Exceptions are mistakes discovered during execution. Exceptions are triggered whenever there is a mistake in a program. The program will come to a standstill if these exceptions are not handled. Python exception handling is essential to prevent the program from ending unexpectedly. This post will go over Exception Handling in Python in further detail.
What is Exception Handling in Python?
Exception handling in Python is a process of resolving errors that occur in a program. This involves catching exceptions, understanding what caused them, and then responding accordingly. Exceptions are errors that occur at runtime when the program is being executed. They are usually caused by invalid user input or code that is invalid in Python. Exception handling allows the program to continue to execute even if an error occurs.
try: # code that may cause an exception except ExceptionType as e: # code to handle the exception else: # code to execute if no exceptions were raised finally: # code that will always be executed, regardless of exceptions
This is an example of the syntax for handling exceptions in Python. A try block contains code that can throw an exception ⚠️. If an exception occurs, the code in the except block is executed, which helps to handle the Exception. The else block is optional and is only executed if no exceptions occur. Finally, the code inside the finally block will always be executed regardless of any exceptions💯 .
Common Exceptions in Python
Try Except in Python
Python provides a way to catch specific exceptions during a program's execution. This is done with the "try" statement. The basic syntax looks like this:
try: # code that may cause an exception except ExceptionName: # code that will be executed if an exception occurs
For example, if we wanted to catch a ZeroDivisionError, we could do something like this:
try: x = 5 / 0 except ZeroDivisionError: print("You can't divide by zero!")
This code will print "You can't divide by zero!" if a ZeroDivisionError is encountered during execution.
Raising Custom Exceptions in python
You can create custom exceptions in Python by creating a new exception class. To create a custom exception, you must define a new class inherited from the Exception class. You can add custom attributes, methods, and other logic to your custom exceptions as needed. Example:
class CustomError(Exception): """Custom Exception class""" def __init__(self, message): self.message = message super().__init__(message) try: raise CustomError("This is a custom exception") except CustomError as e: print(e.message)
This code creates a custom exception class called CustomError. This exception class inherits from the base Exception class and has a custom message attribute. When the Exception is raised, the message is passed to the init method and set as the message attribute. In the except block, the message attribute is printed.
Try except and ELSE!
Try and Except in Python is a way of handling errors and exceptions in Python. It is used to catch any errors that may occur during the execution of a program and provide a graceful way to handle them. The syntax for using try and except is as follows:
try: # code that may throw an exception except ExceptionType: # code to handle the exception else: # code that will only execute if no exception was raised
The code inside the try block is executed until an exception is raised. If an exception is raised, the code inside the except block is executed. The code inside the else block is executed if no exception is raised.
Try Clause with Finally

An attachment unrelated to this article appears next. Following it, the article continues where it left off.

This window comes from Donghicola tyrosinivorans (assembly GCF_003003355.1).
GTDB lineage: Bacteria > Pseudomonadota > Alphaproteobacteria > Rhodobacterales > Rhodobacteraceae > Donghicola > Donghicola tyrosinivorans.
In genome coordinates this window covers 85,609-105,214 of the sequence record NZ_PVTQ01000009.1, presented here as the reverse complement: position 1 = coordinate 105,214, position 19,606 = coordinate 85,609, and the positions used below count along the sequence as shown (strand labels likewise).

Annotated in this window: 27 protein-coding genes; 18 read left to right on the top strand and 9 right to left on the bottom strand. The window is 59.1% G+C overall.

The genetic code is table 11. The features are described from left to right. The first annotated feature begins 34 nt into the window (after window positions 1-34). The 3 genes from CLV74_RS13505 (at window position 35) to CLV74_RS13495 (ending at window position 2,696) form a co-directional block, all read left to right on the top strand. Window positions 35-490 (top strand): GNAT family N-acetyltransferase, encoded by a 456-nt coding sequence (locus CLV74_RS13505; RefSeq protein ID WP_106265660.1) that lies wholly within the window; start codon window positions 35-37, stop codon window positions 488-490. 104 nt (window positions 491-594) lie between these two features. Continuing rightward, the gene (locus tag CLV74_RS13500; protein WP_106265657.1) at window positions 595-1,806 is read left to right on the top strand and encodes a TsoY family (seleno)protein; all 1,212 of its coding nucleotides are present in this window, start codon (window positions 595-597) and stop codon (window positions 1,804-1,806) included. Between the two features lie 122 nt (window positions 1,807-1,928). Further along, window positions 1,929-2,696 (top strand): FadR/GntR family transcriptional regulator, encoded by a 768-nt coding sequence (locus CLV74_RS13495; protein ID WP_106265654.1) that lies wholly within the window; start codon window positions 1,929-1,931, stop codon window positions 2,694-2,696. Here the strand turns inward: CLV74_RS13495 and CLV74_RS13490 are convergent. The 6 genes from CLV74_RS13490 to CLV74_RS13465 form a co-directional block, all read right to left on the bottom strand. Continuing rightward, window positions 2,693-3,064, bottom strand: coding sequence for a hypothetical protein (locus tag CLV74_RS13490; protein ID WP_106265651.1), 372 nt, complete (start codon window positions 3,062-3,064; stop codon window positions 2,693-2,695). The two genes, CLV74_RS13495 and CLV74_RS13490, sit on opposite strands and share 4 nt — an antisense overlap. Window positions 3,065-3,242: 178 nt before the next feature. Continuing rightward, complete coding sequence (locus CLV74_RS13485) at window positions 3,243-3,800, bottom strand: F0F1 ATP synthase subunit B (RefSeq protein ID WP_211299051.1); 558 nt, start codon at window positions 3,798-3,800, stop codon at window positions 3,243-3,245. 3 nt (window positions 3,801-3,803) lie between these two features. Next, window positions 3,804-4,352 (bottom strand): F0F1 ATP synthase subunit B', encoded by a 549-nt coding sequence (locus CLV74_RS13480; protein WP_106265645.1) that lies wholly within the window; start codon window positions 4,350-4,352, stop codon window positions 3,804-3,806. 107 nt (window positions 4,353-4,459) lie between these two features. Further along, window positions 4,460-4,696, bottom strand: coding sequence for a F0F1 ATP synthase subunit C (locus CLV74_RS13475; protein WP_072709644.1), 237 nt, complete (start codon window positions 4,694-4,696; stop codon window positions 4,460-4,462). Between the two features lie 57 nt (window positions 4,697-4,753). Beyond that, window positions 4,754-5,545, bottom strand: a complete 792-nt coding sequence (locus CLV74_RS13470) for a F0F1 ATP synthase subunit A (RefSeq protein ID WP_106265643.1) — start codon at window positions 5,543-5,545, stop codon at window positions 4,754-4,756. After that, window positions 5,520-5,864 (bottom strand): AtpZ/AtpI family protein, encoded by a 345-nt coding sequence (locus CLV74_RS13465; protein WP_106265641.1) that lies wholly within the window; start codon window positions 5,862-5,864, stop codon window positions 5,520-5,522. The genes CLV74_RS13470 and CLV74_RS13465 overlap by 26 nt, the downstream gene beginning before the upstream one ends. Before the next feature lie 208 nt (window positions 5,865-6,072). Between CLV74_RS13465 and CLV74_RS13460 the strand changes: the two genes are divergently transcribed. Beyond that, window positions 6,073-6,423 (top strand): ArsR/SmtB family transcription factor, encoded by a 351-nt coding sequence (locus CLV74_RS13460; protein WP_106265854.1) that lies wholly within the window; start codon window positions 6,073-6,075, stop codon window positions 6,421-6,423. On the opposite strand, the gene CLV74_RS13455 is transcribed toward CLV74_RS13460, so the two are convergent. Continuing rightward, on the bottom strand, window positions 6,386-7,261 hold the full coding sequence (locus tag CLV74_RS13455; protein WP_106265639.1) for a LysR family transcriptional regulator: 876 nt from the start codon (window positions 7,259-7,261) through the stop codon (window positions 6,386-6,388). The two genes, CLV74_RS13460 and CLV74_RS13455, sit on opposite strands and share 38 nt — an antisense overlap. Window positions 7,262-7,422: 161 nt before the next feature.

try: x = 5 y = 0 z = x/y except ZeroDivisionError: print("Error: Cannot divide by zero") finally: print("All done")
This code divides the variable x (set to 5) by the variable y (set to 0). Since this is impossible (dividing by 0), the code will throw a ZeroDivisionError. The except statement catches this error and prints a message to the user. The finally statement will run regardless of whether or not an error occurs, and in this case, it prints "All done".
Why Use Finally or Else in try..except?
Finally and Else are two keywords used in try..except blocks in Python. The Finally block executes a set of statements, regardless of the result of the try..except blocks. This is useful when you want to clean up resources like closing a file or connection, irrespective of whether an exception occurred or not. The Else block is used to execute a set of statements only if the try block does not raise an exception. It is useful for code that must be executed if the try block does not raise an exception.
What Happens if Errors are Raised in Except or Finally Block?
If an error is raised in an except or finally block, the error will be handled by the next outer try-except statement, or if there is no outer try-except statement, the error will be raised to the caller.
try: x = 1/0 except ZeroDivisionError: print("Division by zero not allowed") finally: try: print(y) except NameError: print("Variable y is not defined") # Output: Variable y is not defined
This code is trying to divide 1 by 0, which will raise a ZeroDivisionError. This error is handled by the except block, which prints out "Division by zero not allowed". Then, the finally block tries to print the variable y, which is not defined. This raises a NameError, which is handled by the inner try-except statement in the finally block, which prints out "Variable y is not defined".
We learned about Exception Handling in Python, including how to raise and catch exceptions, use try-except blocks, create custom exceptions, and use the finally clause. We can now use our newfound knowledge to handle errors and exceptions in her Python code, enabling us to write more robust and reliable programs.
Answer: a. raise Exception
Answer:a. except Exception
Answer:c. After the try statement is executed
Answer:a. To execute code if an exception is not thrown
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